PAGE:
The Hawke's Bay woman who has become an unpaid public relations person for a Hamilton chapter of the Mongrel Mob has no intention of giving up the controversial role.

Louise Hutchinson, or Lou to her friends, feels somehow born to try to help others looking for change and it's not just the boys down at the pad that need to change.

It would help if a few perceptions changed, and why not? "These guys are committed to change, they all have jobs, they work hard, they don't see themselves as a gang," she says. "They want to enjoy normal family lives."

As for other perceptions: "I'm probably in the safest place in New Zealand."

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Now living in Hamilton, but having lived in Hawke's Bay for most of her 40-plus years, she's teamed up with Mongrel Mob Kingdom, the Waikato chapter headed Sonny Fatupaito, aka "Paito", who she's known just a few months after being intrigued about the leadership and direction it seemed to be taking, and deciding she wanted to see if she could help.

A shot was fired outside a Napier medical centre earlier this week, and has been linked to ongoing gang tension in the city.
A shot was fired outside a Napier medical centre earlier this week, and has been linked to ongoing gang tension in the city.

She does have a background which suits her to be making such decisions, even if it could have led her one a more formal pathway.

Simply she grew-up in Hastings, daughter of well-known late rugby stalwart Owen Hutchinson, who despite reckoning she should be doing ballet kept taking her along to rugby every Saturday.

After a full five years at Hastings' Girls High School, she did two years in Massey's teachers training college in Palmerston North, where she finally got to play some rugby, for Kia Toa club and then the Manawatu women's team.

There hadn't been any women's rugby in Hawke's Bay, and she kept the fact she was playing secret, from her dad, who she reckoned would not have approved.

But when you're a flanker with a little prospect of making a name for yourself, you can't keep a secret from someone who's immersed in it that long, and so it was that he did get to know, as she returned to Hawke's Bay, became one of Hawke's Bay's earliest women's representatives, and was even good enough to get a Black Ferns trial.

He even got to ref her once, and she recalls "I think he sent me off… I got a bit lippy."

Where he would have been proud of her was that she also followed him into rugby administration, and became involved as a volunteer helping organise women's rugby in Hawke's Bay.

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She was alongside the Hawke's Bay Rugby Union CEO of the time, former All Black and later key All Blacks coaching team member Wayne Smith.

It doesn't seem to be a sign of big-noting, but she says that was where much of her future started to help.

"Actually, he gave me my break," she says. "He believed in me."

"Sport," she says, "is a big thing".

She recalls that when she was younger, in the late 1980s and early 1900s, the growth of rugby league in the Bay was around a positive use if its gang base, and the formation of the Napier Bulldogs Club which had over 60 adult players all practicing three nights a week and playing on Sundays.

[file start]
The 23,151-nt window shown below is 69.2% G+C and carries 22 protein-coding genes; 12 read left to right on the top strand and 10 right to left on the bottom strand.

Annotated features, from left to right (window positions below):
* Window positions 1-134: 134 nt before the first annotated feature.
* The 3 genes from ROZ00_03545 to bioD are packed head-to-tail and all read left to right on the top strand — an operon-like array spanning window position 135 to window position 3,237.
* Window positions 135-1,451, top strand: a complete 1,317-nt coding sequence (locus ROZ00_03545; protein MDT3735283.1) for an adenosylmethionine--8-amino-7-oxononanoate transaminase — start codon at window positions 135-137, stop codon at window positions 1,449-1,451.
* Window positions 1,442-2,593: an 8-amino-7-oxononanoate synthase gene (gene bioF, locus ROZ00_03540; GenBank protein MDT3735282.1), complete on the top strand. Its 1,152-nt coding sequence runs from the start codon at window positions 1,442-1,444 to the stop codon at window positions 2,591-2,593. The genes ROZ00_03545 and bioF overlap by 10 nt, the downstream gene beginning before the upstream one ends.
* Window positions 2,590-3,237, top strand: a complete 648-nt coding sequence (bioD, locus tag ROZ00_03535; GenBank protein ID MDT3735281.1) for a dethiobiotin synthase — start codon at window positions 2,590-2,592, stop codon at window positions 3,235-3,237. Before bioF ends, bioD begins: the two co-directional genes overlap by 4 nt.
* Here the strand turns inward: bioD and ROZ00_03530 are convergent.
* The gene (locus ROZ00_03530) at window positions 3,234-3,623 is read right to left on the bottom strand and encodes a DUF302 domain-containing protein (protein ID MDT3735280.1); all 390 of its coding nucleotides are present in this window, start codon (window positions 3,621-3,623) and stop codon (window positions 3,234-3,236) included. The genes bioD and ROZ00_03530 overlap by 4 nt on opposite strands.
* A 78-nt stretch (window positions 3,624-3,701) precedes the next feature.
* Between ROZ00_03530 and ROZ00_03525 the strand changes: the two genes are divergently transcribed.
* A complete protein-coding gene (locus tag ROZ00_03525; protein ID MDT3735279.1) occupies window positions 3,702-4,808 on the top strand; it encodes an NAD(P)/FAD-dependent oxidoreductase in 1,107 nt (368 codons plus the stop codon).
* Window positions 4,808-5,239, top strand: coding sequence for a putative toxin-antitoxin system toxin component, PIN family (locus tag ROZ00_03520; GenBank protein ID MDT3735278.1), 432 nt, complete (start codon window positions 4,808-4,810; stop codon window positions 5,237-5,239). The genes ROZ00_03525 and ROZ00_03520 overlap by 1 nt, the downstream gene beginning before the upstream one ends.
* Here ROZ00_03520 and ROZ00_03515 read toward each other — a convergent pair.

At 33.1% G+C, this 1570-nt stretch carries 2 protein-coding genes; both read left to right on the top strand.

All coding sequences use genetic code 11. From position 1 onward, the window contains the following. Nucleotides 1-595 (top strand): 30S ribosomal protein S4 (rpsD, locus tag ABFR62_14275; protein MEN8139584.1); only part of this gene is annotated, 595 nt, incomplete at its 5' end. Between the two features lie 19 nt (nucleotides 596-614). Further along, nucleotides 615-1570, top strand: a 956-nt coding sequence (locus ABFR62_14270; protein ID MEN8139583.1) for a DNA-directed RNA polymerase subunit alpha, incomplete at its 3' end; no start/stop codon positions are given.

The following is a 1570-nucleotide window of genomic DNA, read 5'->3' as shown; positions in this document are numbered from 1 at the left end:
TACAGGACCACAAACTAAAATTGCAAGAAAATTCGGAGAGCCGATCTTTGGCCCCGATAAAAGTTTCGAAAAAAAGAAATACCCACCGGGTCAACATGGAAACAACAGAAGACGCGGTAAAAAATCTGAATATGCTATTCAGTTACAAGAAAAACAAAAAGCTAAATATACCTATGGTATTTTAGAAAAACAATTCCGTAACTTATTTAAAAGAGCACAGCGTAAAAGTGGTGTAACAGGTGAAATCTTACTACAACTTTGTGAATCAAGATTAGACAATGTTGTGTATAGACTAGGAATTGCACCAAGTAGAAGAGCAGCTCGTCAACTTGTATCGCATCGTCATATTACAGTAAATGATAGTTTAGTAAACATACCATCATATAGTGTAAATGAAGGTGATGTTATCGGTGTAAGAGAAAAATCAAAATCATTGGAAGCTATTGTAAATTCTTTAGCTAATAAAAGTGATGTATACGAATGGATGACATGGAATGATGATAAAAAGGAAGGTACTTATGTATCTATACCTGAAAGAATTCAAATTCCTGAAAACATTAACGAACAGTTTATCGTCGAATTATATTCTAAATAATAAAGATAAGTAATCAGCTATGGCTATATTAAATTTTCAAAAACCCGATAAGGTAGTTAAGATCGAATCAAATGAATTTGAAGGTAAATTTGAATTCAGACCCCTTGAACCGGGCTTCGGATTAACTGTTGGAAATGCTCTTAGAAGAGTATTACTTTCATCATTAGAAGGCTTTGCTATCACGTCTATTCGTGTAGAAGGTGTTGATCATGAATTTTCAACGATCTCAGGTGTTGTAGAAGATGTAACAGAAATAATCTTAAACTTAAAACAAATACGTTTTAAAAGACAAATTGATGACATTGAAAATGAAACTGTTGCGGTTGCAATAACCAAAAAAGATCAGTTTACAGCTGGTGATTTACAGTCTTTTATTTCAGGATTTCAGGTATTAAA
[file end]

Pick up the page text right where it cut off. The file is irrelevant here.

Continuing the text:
A mum of two, who moved to Wellington in the interests of her son's rugby career he hoped would take him to a professional career in Australia, another part of her jigsaw was the four years she spent as a corrections officer at Hawke's Bay Prison, where she says she was able to develop a rapport with inmates based on respect. She showed them respect and they respected her back.

"That is what it's about with any relationship," she says. "It is about respect."

Having also had to deal with some depression issues of her own, she found an empathy for those caught in struggle, and spent a time in Wellington working in suicide prevention.

Motivated by a friend's struggle with Ministry for Children agency Oranga Tamariki – or as she puts it what the agency had done to her friend, she saw that many mums had been poorly-served and needed help.

It was Lou Hutchinson who in May called a meeting in Raglan to muster support for people who had children removed from their families, or were at risk of having children removed.

It was like an aligning of the stars when Oranga-Tamariki's attempt to uplift a newborn child from its mother's care in Hawke's Bay Hospital back home in Hastings on May 6, just a few days before that meeting.

While having been involved in other issues back in Hawke's Bay, such as homelessness, this was the kick-start to the PR, issuing a media release which suddenly in the glare of the Hastings issue attracted TV crews and other media to the Raglan hui, where the loose umbrella Whanau First was established.

The response was warming, she says, and gave her confidence that she could achieve a few things where maybe some others hadn't or couldn't, and she set-about meeting Paito, triggered by the Kingdom response to and support for the Muslim community in its grief after the mosque killings in Christchurch.

Hutchinson believes questions about how she deals with the issue of putting on the spin for an outfit commonly linked to crime, are naïve, in that they don't consider the possibility that there are people in the fraternity genuinely trying to find a better life.

Her role is with Mongrel Mob Kingdom in Waikato, and when it comes to crime and all the other negatives, she says: "I don't see any of that around here. If I did, I wouldn't be here."